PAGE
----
Friday, 13 December 2013

Missa Solemnis

Beethoven - Missa Solemnis - John Eliot Gardiner - SDG 718
Beethoven's Missa Solemnis is such a huge work, that performances tend towards the massive as if the theological concerns with which Beethoven was struggling could only be resolved by a chorus of thousands and slow tempi. On this new disc the Orchestre Revolutionnaire et Romantique numbers around 70 players, with 45 singers in the Monteverdi Choir, all conducted by John Eliot Gardiner in a performance which is lithe and vivid, but still with moments of transcendence. They are joined by a quartet of soloists notable for their flexibility of voice rather than scale, soprano Lucy Crowe, mezzo-soprano Jennifer Johnston, tenor James Gilchrist and bass Matthew Rose. Gardiner conducted a whole series of performances of Beethoven's mass last year and this disc is a live recording of the performance that they gave at the Barbican in October 2012, originally broadcast by BBC Radio 3 and now issued on Gardiner's Soli Deo Gloria label


The Kyrie is nicely fluid, with some lovely solo moments, but not without power in the choral utterances. There is also a noted flexibility and transparency to the playing. The Gloria explodes furiously, with Gardiner's lively tempo driving the brilliant sound of the orchestra forward, and this is responded to by the chorus who give a transcendent performance. Gardiner clearly enjoys the contrasts that his forces can give him, accents are strong and there is a powerful feel of onward motion. But there is time for subtlety as well, including a gracious Gratias. The soloists all shape their material finely and their never having to force to be heard over the period forces is a great advantage. The choir rises magnificently to Beethoven's demands in this movement, under Gardiner's leadership they also make it transcendent, and bring it to a glorious conclusion in the fugue that closes the Gloria.

The sense of outrageous struggle continues into the Credo as Beethoven makes ridiculous on the chorus, and here again they responds magnificently. Gardiner's Beethoven here is highly coloured, relishing the hard accents that are possible, but also the quick dying away of the instruments, revealing the singers wonderful focussed tone. They bring a beautifully austere feel to the famous Et incarnatus est with a poised contribution from soloists and flute. Gardiner's approach pays high dividends in the wonderful Crucifixus with strength and tenderness mixed. Then the choral outburst at Et Resurrexit, as an amateur singer who has struggled with this work myself, it is heartening to hear a professional choir clearly pressed to the edge of the possible. And delivering.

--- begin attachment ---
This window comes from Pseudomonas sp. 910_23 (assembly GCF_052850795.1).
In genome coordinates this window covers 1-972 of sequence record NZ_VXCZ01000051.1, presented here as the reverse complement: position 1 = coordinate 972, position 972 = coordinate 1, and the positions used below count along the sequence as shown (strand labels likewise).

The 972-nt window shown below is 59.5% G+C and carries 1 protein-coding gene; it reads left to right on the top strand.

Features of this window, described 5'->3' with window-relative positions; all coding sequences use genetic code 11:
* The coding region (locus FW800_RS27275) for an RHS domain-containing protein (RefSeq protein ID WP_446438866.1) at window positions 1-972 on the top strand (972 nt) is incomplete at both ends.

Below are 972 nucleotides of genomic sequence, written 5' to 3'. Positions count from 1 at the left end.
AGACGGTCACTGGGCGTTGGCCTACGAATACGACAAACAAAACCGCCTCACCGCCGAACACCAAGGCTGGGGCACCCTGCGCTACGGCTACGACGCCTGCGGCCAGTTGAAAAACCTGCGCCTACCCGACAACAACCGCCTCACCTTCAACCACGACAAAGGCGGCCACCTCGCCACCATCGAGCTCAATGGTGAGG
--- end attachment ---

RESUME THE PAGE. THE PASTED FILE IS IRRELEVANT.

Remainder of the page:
Having come through the struggles of belief, we come to a radiant Sanctus with a beautifully controlled and shaped performance from the soloists, breaking out into a gloriously joyous Pleni sunt coeli in which one can pause to enjoy the detail in the singers' passagework. After a contemplative prelude, we reach the Benedictus with its lovely sweet toned solo violin. The darkly expressive opening to the Agnus Dei with bass Matthew Rose and the male chorus has a rather operatic feel to it, it then develops into a finely powerful ensemble. But then something extraordinary happens, with the brass fanfares the anxiety rate of the soloists goes up and the chorus get desperate. This is a brilliantly realised and rather moving of Beethoven's remarkable and anxiety making ending.

Beethoven's intention in writing the mass was to reflect religious feeling and he notoriously had a long struggle with being able to bring the work to fruition. Gardiner and his forces re-interpret the relationship between music and performers, in the light of using period instruments but that simply re-casts the sense of struggle. the performance is edgier, more thrusting and more dynamic, but that reflects the different timbres of the period forces. The result is no less impressive than a performance on modern instruments, and no less transcendent.  This isn't Gardiner's first recording of the work, he recorded it in 1991 on Archiv but Gardiner clearly has not slowed down with age, this new recording is if anything marginally faster.  (He takes 69:58, compared to Klemperer's 79:31, Barenboim's 84:32 and Bernstein's 81:00)

The CD booklet includes an informative article by Stephen Johnson and full texts and translations

This recording has the advantage of being made live which brings out the wonderful edge to the performance. But you are never particularly aware of the audience, and there are moments when it is difficult to believe that it is not a studio recording, such is the quality of the performance. Beethoven's Missa Solemnis inevitably involves an element of struggle, and here Gardiner harnesses that struggle to give us a vivid and highly moving performance.

Beethoven - Missa Solemnis Op.123 [69.58]
Lucy Crowe (soprano)
Jennifer Johnston (mezzo-soprano)
James Gilchrist (tenor)
Matthew Rose (bass)
Monteverdi Choir
Orchestre Revolutionnaire et Romantique
John Eliot Gardiner (conductor)

Recorded live at the Barbican Hall, London, on 17 October 2012. Live broadcast by BBC Radio 3
SOLI DEO GLORIA SDG718 1CD [69.58]

Beethoven - Missa Solemnis; Gardiner, Monteverdi Choir, Orchestra Revolutionnaire et Romantique
Reviewed by Robert Hugill on Dec 13 2013
Rating: 5.0

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